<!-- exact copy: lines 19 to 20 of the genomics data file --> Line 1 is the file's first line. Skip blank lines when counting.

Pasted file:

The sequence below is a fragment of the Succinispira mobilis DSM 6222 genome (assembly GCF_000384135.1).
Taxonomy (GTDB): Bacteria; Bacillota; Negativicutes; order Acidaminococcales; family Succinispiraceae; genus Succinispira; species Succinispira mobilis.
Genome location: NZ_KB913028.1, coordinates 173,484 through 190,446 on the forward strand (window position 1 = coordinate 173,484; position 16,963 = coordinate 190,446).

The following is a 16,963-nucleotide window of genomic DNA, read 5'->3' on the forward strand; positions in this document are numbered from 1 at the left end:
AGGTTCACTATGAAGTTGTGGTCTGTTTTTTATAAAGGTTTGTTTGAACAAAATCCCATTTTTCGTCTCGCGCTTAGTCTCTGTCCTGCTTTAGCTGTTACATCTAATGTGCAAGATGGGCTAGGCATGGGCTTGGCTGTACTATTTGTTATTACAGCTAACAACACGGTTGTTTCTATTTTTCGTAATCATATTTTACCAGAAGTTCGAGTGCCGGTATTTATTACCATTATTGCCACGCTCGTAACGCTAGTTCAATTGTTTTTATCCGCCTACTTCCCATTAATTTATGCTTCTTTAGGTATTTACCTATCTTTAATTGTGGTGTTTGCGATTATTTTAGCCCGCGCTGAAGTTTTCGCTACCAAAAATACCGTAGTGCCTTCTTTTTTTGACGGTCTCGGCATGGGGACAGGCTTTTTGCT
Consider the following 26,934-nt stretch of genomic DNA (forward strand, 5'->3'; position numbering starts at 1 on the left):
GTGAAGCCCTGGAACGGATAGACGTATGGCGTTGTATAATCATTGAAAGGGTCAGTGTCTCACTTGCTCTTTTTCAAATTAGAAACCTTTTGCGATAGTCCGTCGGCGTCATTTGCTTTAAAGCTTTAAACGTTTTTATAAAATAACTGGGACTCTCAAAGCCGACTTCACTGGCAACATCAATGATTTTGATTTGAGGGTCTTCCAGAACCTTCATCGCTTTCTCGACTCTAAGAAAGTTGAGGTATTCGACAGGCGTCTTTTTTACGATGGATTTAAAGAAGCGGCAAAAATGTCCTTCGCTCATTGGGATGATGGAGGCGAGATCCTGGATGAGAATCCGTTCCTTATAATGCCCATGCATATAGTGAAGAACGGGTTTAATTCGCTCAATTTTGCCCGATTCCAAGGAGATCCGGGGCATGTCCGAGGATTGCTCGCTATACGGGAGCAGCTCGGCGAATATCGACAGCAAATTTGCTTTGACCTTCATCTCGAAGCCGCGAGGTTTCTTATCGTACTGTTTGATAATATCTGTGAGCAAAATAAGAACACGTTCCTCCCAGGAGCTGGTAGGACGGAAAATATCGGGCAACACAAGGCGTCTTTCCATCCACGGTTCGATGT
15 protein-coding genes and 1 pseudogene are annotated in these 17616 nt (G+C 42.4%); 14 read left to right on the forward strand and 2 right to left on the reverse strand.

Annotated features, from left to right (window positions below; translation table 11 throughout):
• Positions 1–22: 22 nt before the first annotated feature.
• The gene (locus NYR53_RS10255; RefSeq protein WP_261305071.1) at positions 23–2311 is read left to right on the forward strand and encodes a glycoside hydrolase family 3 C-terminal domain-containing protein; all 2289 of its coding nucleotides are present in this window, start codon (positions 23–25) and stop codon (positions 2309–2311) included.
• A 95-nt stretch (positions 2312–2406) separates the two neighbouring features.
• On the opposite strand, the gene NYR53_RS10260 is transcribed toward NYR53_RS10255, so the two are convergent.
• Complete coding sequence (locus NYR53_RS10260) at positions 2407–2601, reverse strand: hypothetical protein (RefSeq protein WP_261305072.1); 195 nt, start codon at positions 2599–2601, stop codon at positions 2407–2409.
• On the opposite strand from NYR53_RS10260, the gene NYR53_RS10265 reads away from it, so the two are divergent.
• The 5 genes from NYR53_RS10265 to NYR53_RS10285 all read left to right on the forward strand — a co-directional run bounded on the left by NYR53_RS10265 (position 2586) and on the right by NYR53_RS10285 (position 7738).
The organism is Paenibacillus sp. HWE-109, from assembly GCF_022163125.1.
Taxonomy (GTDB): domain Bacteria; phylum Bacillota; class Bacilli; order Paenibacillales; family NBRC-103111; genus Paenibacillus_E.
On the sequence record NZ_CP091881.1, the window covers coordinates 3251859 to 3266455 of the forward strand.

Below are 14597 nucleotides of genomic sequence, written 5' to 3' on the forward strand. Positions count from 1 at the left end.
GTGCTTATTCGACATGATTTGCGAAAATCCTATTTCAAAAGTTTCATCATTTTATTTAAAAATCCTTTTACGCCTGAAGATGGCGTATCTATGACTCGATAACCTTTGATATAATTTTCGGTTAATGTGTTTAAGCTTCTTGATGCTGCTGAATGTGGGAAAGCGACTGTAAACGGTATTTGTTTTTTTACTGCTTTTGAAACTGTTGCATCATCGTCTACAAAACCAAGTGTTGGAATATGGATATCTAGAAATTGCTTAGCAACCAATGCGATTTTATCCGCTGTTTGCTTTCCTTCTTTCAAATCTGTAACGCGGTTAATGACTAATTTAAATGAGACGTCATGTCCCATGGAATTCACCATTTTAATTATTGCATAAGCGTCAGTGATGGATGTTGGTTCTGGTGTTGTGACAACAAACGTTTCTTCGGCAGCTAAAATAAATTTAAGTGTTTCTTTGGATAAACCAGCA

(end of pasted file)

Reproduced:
On the sequence record NZ_CP091881.1, the window covers coordinates 3251859 to 3266455 of the forward strand.

Below are 14597 nucleotides of genomic sequence, written 5' to 3' on the forward strand. Positions count from 1 at the left end.